Two important religious holy days occur in August: the feast of the Transfiguration, on Aug. 6, and the Solemnity of the Assumption, on Aug. 15. Those holy days are feasts of the body.
In the Transfiguration, Jesus gives us a foretaste of the resurrected body. He is transformed before the eyes of Peter, James and John. They recognize it’s him, but his body is different, changed and transformed.
Theologians explain that the Transfiguration was intended to help the apostles to bear the horrible suffering and death Jesus would suffer because this is what it leads to. The Transfiguration is not some momentary change or unique privilege of Jesus’; rather, this event has an intrinsic relationship to the Resurrection: Jesus conquered death in his human body. What he did and what he has become is where we are called to follow.
In that other August celebration of the body, the Assumption, Mary “at the end of her earthly life,” was taken body and soul into heaven. Not just soul. Body and soul. The Resurrection was the “first fruits” of Jesus’ conquest of sin and death, and the Assumption is the “second fruits.” Once upon a time, we focused on the Assumption as a special privilege of the Blessed Virgin Mary; and, indeed, it is. But — to expand on Gaudium et Spes (22) — if Jesus as the “final Adam” “fully reveals man to himself,” then so, too, does Mary as the final Eve.
The Assumption, in other words, like the Transfiguration, is not meant only to communicate a special privilege given to Mary as the Mother of God; this mysterious event also serves as a signpost pointing to our own ultimate destiny — body and soul — beyond this earthly life.
Since Vatican II, Marian theology has focused on Mary as the model disciple, the example par excellence of what it means to be (and what follows from being) a follower of Jesus.
What began with Jesus’ resurrection continues with Mary’s assumption. They are inherently connected. They show the destiny, the “freedom and glory,” God wills for his children, even as they “await the redemption of our bodies” (Romans 8:21, 23). What began on Easter Sunday ends on the Last Day, with the general “resurrection of the body and the life of the world to come.” Mary’s assumption shows us a glimpse of that same glorious final moment.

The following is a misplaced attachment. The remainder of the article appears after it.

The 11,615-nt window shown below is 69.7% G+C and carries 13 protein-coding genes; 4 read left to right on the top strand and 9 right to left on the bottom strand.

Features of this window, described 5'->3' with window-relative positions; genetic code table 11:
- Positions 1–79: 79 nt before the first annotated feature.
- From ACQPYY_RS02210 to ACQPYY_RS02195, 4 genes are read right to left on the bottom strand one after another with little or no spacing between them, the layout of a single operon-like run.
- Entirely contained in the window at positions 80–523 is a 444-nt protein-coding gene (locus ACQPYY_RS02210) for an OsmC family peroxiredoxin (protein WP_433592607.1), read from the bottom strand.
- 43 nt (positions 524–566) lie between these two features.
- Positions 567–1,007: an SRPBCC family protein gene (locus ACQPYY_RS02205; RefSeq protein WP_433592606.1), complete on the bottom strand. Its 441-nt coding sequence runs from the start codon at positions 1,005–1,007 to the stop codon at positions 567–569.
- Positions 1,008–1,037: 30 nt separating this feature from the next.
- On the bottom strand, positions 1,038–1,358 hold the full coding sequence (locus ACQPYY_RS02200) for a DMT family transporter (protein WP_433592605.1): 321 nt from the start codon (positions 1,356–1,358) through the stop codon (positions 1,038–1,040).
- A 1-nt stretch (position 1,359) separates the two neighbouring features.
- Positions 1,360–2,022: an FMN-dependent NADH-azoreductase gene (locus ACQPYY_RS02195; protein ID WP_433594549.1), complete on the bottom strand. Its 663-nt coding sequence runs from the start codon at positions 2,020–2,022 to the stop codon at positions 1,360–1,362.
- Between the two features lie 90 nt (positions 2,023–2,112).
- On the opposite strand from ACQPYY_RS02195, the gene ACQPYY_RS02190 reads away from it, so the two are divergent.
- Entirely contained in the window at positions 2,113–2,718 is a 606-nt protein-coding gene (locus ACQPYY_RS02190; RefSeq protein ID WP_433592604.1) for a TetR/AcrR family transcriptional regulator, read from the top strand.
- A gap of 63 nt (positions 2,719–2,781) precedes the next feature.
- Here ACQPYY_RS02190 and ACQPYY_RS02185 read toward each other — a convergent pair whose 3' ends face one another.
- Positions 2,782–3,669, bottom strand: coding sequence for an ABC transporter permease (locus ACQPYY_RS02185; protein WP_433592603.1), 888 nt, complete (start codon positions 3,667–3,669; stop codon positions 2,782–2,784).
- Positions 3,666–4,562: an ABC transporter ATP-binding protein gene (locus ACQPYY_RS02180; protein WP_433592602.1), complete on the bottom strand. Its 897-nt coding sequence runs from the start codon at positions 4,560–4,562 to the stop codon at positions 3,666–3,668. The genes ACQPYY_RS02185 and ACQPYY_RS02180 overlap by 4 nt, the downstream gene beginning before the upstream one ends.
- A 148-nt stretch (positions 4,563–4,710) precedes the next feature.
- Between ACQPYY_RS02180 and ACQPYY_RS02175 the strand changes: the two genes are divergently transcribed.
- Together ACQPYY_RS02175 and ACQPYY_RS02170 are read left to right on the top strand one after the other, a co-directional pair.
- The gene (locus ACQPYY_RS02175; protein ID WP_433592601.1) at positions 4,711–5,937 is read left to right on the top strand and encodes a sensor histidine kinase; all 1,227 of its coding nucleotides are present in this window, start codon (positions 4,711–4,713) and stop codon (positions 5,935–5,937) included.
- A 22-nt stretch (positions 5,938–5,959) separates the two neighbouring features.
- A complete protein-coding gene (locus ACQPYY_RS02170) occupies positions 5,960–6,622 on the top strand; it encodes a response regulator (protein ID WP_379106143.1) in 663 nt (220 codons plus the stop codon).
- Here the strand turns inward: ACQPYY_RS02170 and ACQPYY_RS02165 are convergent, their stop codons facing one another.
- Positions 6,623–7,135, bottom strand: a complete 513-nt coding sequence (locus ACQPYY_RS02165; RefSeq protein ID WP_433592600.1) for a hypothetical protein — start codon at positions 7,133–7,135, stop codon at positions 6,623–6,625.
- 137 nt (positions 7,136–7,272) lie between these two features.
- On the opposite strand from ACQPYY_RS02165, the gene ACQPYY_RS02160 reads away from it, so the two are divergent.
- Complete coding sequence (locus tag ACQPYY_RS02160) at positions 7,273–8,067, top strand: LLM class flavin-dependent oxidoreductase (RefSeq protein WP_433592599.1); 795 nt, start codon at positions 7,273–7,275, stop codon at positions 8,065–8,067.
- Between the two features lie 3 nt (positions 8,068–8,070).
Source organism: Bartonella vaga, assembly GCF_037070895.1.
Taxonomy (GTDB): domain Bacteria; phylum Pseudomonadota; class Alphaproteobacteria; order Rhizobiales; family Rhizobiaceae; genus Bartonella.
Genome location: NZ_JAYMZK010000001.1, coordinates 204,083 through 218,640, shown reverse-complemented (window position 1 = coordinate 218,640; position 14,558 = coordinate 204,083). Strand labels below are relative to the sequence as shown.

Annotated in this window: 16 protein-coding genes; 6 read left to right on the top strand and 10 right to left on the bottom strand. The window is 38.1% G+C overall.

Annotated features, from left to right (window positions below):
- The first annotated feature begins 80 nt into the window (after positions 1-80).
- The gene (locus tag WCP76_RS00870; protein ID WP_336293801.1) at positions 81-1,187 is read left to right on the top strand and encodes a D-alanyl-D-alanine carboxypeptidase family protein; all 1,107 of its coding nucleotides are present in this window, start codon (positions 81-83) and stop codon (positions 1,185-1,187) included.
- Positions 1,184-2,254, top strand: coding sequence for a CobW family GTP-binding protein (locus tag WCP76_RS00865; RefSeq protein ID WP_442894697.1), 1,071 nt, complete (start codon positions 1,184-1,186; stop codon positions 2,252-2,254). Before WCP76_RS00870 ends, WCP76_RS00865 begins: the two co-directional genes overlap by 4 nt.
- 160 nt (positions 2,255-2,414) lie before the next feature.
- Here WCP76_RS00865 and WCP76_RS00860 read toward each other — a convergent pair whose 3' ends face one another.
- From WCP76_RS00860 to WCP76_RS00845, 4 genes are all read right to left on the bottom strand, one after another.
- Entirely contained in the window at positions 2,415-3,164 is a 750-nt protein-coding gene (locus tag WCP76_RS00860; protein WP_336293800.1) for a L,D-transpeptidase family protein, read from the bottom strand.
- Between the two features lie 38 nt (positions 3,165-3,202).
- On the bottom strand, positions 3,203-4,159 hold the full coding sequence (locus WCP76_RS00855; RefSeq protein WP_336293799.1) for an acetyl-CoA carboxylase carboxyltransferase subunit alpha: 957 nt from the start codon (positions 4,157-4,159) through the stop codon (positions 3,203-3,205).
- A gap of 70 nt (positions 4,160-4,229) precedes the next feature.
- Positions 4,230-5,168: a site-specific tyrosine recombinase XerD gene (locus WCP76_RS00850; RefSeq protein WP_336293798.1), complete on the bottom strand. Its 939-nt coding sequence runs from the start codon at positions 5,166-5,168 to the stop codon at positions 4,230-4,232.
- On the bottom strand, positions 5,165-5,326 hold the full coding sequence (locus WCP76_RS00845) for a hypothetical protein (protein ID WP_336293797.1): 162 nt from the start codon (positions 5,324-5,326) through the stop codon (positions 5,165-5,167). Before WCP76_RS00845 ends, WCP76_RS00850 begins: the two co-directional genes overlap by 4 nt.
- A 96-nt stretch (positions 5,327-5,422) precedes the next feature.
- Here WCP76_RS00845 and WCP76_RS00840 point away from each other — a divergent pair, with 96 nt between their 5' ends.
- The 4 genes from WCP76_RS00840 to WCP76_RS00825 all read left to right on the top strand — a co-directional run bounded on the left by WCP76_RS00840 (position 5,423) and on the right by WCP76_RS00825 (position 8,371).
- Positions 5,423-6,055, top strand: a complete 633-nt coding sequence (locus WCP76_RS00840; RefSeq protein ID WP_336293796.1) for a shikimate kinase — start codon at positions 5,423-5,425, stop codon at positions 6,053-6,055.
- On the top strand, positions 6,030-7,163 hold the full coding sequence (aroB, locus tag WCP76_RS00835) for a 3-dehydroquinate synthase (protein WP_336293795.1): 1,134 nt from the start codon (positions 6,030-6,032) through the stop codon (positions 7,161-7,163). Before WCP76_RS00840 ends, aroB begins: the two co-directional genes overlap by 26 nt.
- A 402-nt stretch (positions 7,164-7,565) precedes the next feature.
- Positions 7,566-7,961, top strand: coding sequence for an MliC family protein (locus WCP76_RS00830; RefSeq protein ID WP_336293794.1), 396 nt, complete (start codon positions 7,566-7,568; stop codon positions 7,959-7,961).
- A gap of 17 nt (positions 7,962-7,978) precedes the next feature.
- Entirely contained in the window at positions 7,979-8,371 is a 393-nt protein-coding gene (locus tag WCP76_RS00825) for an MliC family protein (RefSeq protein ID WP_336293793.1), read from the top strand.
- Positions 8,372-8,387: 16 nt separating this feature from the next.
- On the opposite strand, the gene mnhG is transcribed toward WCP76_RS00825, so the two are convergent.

But perhaps we may be confused about how the heavenly reality is also one that our bodies will enjoy. We live in a time profoundly confused about the body, a period where, as the French say, les extremes se touchent (“the extremes meet”). But how do the extremes meet on such matters of the body?
On the one hand, we live in an era that attaches seemingly overweening attention to the body: The hypersexualization of modern culture, the cult of the body and the worship of the physical all suggest the body has a paramount value.
On the other hand, as a culture we are children of the West and of Descartes, reducing the person, the “I” to consciousness and thought, and treating the body as sub-personal, a tool attached to “me” that has no intrinsic or inherent meanings other than the ones I give them. So “parenthood” becomes whomever you have the most affection for: the gamete donor, the womb incubator or the college tuition payer. Sex is “only” biological, while one’s “authentic” identity is a state of mind. An unborn baby or child with disabilities is not “really” human because he cannot think at the level we expect. When we stop thinking (or at least being able to express that thinking) because of age, illness or condition of dependency, we change into a “vegetable.” And now it’s the latest thing to take the body we claim to value so much and turn it into compost to fertilize our flowerbeds.